Open data empowers investors and consumers for the same reason. As analytics become cheaper to deploy, entrepreneurs can develop new platforms that help investors and consumers derive insights and make informed choices.
President-Elect Trump’s transition team is full of people who have used data to make decisions, and even built businesses on digital disruption: Peter Thiel, Carl Icahn, Linda Springer. We believe the Trump Administration will be open to our advocacy for an open data revolution in regulation.
Congress is ready, too. Speaker Paul Ryan’s policy agenda calls for a “smart approach” to regulation, rather than simply less of it; 35 members of the House, from both parties, supported last Congress’ Financial Transparency Act, which would direct all financial regulatory agencies to embrace open data; and Senators of both parties have called for the SEC to modernize the way it collects financial information from public companies.
In the near term, our Coalition will seek the passage of the Financial Transparency Act and a new start for Standard Business Reporting in the United States.
In the longer term, we won’t just transform regulatory reports into open data; we’ll transform the regulations themselves.
George Mason University’s QuantGov project uses text searches to identify every mandate and restriction in the Code of Federal Regulation in order to inform studies of regulations’ economic impact. If agencies identified each mandate with an electronic tag at the source, and expressed regulations in machine-readable formats to begin with, the tech industry would develop new ways of analyzing regulations – and, eventually, automatically complying.
Political battles over the substance of regulation, and regulatory reporting, will continue. But all sides can agree that by transforming the format from documents into open data, we can reduce burdens for companies, investors, and agencies alike.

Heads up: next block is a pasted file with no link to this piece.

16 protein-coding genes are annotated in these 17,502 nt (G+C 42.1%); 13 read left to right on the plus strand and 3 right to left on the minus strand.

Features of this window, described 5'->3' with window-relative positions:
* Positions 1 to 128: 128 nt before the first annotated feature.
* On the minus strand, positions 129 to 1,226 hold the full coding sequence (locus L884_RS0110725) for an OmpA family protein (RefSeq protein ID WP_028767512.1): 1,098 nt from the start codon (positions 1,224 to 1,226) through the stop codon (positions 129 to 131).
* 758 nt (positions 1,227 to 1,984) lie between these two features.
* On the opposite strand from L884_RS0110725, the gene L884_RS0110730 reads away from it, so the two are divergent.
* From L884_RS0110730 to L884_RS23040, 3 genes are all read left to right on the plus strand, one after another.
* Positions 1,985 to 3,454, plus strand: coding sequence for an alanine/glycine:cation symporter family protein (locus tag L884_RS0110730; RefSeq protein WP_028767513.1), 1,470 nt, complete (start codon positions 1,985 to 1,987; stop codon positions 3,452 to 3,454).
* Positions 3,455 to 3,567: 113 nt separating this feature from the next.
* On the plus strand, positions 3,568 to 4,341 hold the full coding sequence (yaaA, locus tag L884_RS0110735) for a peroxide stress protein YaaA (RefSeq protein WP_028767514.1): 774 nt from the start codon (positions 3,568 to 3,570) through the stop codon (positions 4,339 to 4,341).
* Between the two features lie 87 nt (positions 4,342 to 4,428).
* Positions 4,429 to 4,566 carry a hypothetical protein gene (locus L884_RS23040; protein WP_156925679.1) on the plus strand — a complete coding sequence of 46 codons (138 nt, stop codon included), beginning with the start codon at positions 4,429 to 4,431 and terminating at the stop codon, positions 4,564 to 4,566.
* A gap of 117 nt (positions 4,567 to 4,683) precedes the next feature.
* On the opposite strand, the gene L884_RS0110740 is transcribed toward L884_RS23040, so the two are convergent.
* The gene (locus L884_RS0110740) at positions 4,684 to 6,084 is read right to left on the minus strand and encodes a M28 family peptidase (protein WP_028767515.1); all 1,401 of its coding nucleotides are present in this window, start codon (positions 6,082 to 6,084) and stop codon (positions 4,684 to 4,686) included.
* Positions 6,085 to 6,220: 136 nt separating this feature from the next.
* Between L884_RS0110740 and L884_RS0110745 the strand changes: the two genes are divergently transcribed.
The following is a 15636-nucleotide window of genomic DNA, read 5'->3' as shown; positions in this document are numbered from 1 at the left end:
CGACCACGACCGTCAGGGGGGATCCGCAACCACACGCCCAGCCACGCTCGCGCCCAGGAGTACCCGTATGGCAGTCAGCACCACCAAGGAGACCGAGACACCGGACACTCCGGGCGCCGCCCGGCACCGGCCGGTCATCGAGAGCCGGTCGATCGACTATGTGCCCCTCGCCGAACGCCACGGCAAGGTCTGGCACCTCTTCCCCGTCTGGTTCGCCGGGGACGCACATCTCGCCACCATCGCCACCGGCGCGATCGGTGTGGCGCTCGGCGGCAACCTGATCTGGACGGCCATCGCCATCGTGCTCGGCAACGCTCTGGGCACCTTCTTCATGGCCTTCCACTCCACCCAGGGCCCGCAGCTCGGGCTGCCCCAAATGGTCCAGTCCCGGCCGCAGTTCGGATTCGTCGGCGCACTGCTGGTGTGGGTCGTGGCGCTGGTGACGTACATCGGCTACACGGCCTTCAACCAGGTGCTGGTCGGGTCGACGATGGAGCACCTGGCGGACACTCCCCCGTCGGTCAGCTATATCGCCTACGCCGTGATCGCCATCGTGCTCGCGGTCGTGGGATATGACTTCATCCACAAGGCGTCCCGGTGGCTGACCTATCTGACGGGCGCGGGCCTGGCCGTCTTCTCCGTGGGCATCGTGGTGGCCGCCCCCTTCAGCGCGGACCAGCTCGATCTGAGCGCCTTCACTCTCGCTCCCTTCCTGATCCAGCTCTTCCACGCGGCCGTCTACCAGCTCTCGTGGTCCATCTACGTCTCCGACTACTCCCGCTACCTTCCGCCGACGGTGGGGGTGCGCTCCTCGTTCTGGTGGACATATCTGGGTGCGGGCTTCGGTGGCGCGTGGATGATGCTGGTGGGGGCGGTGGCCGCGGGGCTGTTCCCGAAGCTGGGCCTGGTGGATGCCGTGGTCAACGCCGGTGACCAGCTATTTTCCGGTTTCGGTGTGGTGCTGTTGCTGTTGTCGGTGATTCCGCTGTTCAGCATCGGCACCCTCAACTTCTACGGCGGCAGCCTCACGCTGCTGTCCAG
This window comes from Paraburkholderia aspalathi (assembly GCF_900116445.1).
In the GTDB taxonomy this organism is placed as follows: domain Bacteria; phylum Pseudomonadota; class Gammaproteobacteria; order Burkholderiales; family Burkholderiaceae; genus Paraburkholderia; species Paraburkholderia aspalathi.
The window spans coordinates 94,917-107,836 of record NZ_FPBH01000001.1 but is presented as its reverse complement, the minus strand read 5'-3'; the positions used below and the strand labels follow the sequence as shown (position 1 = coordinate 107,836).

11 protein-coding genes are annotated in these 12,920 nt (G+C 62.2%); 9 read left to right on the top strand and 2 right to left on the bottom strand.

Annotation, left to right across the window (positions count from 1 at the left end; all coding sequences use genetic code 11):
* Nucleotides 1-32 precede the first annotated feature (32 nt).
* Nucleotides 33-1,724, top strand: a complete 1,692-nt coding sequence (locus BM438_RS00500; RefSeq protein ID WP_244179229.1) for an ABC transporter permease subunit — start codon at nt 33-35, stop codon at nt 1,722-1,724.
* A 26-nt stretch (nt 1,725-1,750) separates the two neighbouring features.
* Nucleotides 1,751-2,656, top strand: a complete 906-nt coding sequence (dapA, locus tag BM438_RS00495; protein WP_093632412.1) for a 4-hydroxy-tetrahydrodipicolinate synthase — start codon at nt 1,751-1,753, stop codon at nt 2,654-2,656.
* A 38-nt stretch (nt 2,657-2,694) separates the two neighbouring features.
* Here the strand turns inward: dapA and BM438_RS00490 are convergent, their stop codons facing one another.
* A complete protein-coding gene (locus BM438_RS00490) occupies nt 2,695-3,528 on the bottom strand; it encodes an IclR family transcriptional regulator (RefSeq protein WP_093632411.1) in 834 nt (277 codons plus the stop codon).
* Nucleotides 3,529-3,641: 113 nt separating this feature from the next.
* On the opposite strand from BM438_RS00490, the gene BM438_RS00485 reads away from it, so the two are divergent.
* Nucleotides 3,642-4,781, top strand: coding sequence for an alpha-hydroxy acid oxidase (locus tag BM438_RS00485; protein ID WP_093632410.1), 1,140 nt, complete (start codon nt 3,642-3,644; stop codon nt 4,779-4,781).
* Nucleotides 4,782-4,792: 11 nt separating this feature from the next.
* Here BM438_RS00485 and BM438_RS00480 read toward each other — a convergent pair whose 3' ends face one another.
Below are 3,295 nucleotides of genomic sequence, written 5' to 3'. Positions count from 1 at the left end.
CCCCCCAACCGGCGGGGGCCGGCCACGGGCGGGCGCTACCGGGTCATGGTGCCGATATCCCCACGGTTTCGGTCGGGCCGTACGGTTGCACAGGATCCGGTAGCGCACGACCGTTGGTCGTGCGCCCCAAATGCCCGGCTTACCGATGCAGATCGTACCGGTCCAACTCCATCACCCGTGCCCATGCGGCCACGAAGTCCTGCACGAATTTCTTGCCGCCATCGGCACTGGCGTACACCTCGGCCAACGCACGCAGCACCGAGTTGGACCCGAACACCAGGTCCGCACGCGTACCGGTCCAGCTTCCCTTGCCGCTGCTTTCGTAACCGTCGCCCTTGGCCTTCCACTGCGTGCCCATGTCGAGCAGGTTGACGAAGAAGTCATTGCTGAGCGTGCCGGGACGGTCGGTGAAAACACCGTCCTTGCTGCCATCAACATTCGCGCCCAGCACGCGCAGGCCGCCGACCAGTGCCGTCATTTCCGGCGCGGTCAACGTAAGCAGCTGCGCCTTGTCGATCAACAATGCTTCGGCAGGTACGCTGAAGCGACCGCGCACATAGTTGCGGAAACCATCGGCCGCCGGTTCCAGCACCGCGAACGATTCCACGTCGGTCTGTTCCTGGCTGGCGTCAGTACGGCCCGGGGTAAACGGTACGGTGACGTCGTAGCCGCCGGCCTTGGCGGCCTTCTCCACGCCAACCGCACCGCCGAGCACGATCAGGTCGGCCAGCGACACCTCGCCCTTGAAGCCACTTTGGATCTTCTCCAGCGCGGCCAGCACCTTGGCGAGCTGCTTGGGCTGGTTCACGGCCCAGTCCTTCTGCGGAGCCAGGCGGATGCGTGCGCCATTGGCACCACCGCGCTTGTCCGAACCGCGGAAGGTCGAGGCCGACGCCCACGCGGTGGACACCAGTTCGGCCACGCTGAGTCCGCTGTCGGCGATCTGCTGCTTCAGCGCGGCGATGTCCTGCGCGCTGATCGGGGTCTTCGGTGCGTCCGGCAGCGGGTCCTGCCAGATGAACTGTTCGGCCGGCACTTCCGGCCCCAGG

I have two sales jobs. I must persuade policymakers that they should support data standardization and data publication, for all the good reasons described above. And I must convince tech companies that they should support our campaign, by paying for membership and by participating in our meetings and conferences.
We find that our members invest a lot more in staff time and talent – developing demos for our events, bringing our message to Capitol Hill, creating real and virtual collateral that connects open data to their businesses – than they do in the treasure it takes to be a Coalition member. We need, and we appreciate, both.
Our members are poised for the creation of an entirely new industry – an industry based on the republication, analysis, and automation of open data. Open data is becoming a resource – almost like conventional natural resources – that our members can use to create value and build businesses.
In 2016, we started a sister organization, the Data Foundation, to produce detailed research on the challenges of open data. The Foundation published papers on the DATA Act and the state of the open data movement. Many more are in the hopper.
My sales jobs aren’t changing a bit. My sales targets are.
We call on the new Trump Administration and the 115th Congress to enforce (and expand) the DATA Act, embrace a government-wide transformation of all information resources through the OPEN Government Data Act, and initiate regulatory reforms that use open data to reduce burdens, governed by the Financial Transparency Act and other reforms. I am optimistic that we will realize all three goals.
We will give credit and blame where they are due.